The discovery of giant DNA viruses and the recent realization that such viruses are diverse and abundant blurred the distinction between viruses and cells. These findings elicited lively debates on the nature and origin of viruses as well as on their potential roles in the evolution of cells. The following essay is, however, concerned with new insights into fundamental structural and physical aspects of viral replication that were derived from studies conducted on large DNA viruses. Specifically, the entirely cytoplasmic replication cycles of Mimivirus and Vaccinia are discussed in light of the highly limited trafficking of large macromolecules in the crowded cytoplasm of cells. The extensive spatiotemporal order revealed by cytoplasmic viral factories is described and contended to play an important role in promoting the efficiency of these 'nuclear-like' organelles. Generation of single-layered internal membrane sheets in Mimivirus and Vaccinia, which proceeds through a novel membrane biogenesis mechanism that enables continuous supply of lipids, is highlighted as an intriguing case study of self-assembly. Mimivirus genome encapsidation was shown to occur through a portal different from the 'stargate' portal that is used for genome release. Such a 'division of labor' is proposed to enhance the efficacy of translocation processes of very large viral genomes. Finally, open questions concerning the infection cycles of giant viruses to which future studies are likely to provide novel and exciting answers are discussed. Copyright © 2014 Elsevier Inc. All rights reserved.

  19. Infection cycles of large DNA viruses: Emerging themes and underlying questions

    Energy Technology Data Exchange (ETDEWEB)

    Mutsafi, Yael, E-mail: yael.mutsafi@weizmann.ac.il; Fridmann-Sirkis, Yael; Milrot, Elad; Hevroni, Liron; Minsky, Abraham, E-mail: avi.minsky@weizmann.ac.il

    2014-10-15

    The discovery of giant DNA viruses and the recent realization that such viruses are diverse and abundant blurred the distinction between viruses and cells. These findings elicited lively debates on the nature and origin of viruses as well as on their potential roles in the evolution of cells. The following essay is, however, concerned with new insights into fundamental structural and physical aspects of viral replication that were derived from studies conducted on large DNA viruses. Specifically, the entirely cytoplasmic replication cycles of Mimivirus and Vaccinia are discussed in light of the highly limited trafficking of large macromolecules in the crowded cytoplasm of cells. The extensive spatiotemporal order revealed by cytoplasmic viral factories is described and contended to play an important role in promoting the efficiency of these ‘nuclear-like’ organelles. Generation of single-layered internal membrane sheets in Mimivirus and Vaccinia, which proceeds through a novel membrane biogenesis mechanism that enables continuous supply of lipids, is highlighted as an intriguing case study of self-assembly. Mimivirus genome encapsidation was shown to occur through a portal different from the ‘stargate’ portal that is used for genome release. Such a ‘division of labor’ is proposed to enhance the efficacy of translocation processes of very large viral genomes. Finally, open questions concerning the infection cycles of giant viruses to which future studies are likely to provide novel and exciting answers are discussed. - Highlights: • The discovery of giant DNA viruses blurs the distinction between viruses and cells. • Mimivirus and Vaccinia replicate exclusively in their host cytoplasm. • Mimivirus genome is delivered through a unique portal coined the Stargate. • Generation of Mimivirus internal membrane proceeds through a novel pathway.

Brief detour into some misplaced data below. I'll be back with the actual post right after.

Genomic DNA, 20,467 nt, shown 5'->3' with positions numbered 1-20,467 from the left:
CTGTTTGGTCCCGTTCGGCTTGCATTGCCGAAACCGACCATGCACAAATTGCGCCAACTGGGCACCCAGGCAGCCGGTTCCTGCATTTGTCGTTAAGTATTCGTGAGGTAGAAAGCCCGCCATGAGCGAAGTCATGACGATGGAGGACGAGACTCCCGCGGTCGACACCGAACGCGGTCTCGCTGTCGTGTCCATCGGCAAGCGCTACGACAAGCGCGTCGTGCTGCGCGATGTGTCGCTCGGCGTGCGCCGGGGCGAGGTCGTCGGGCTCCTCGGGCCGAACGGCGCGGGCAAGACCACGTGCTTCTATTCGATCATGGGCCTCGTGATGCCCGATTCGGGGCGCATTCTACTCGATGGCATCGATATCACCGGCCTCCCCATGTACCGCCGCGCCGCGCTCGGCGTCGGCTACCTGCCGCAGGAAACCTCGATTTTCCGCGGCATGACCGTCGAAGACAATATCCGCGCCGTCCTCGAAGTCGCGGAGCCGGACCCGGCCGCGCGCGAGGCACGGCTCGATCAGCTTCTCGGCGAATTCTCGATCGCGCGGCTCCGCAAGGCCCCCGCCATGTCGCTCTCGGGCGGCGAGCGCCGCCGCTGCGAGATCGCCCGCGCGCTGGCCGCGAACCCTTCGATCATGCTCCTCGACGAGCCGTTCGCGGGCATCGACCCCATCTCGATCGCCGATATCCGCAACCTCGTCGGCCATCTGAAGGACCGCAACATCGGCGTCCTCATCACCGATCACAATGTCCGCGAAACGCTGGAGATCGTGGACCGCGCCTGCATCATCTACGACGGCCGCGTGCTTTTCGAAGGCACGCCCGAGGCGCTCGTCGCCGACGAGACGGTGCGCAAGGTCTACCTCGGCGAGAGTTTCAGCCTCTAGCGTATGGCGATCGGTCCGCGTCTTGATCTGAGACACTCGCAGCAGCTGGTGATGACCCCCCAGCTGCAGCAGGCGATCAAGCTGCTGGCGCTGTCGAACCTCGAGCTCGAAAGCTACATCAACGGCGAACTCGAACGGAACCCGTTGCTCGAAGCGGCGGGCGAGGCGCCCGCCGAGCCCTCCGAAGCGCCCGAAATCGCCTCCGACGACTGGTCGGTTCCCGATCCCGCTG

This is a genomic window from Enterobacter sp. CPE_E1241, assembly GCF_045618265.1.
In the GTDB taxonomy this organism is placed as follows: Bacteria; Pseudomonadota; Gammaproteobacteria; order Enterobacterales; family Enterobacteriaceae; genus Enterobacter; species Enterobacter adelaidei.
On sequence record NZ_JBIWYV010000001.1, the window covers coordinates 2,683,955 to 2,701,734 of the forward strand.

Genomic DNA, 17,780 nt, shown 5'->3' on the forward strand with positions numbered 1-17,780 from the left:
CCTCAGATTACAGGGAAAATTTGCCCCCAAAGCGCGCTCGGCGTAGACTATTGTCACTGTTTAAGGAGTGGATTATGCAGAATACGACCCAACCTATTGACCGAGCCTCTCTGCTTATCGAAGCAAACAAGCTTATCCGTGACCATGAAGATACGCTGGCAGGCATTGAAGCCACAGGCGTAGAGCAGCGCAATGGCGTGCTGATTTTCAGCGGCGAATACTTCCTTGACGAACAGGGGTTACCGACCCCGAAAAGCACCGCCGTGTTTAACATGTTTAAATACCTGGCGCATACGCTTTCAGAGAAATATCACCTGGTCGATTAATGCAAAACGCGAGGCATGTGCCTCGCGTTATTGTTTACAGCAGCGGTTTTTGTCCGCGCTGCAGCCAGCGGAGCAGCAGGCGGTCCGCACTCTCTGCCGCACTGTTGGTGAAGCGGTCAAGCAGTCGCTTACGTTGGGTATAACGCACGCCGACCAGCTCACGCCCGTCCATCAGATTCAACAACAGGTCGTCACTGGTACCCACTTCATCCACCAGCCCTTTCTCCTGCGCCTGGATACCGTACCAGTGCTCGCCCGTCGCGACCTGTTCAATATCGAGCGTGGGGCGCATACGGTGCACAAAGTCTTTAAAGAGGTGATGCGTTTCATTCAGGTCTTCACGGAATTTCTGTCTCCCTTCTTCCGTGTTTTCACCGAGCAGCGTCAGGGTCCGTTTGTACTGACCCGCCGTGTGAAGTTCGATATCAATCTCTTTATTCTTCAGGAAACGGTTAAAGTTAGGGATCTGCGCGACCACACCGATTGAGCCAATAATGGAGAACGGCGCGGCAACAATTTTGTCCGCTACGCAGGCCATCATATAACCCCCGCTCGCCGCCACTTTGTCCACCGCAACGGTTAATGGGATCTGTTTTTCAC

20. Nursing Staff Perceptions of Fall Risk: The Emergence of Learned Helplessness as a Theme.

    Science.gov (United States)

    Gibson, Terri Lea; Lloyd, Susan L

    2018-01-01

    Nurses and unlicensed assistive personnel on 2 medical-surgical units were asked about their perceptions regarding patient falls. Their responses reflect learned helplessness and a lack of nurse empowerment that are relevant findings as nurse executives work to decrease patient falls.

  1. Emerging Themes and Lessons Learned: The First Year of Smart Start.

    Science.gov (United States)

    Maxwell, Kelly; Bryant, Donna; Adkins, Amee; McCadden, Brian; Noblit, George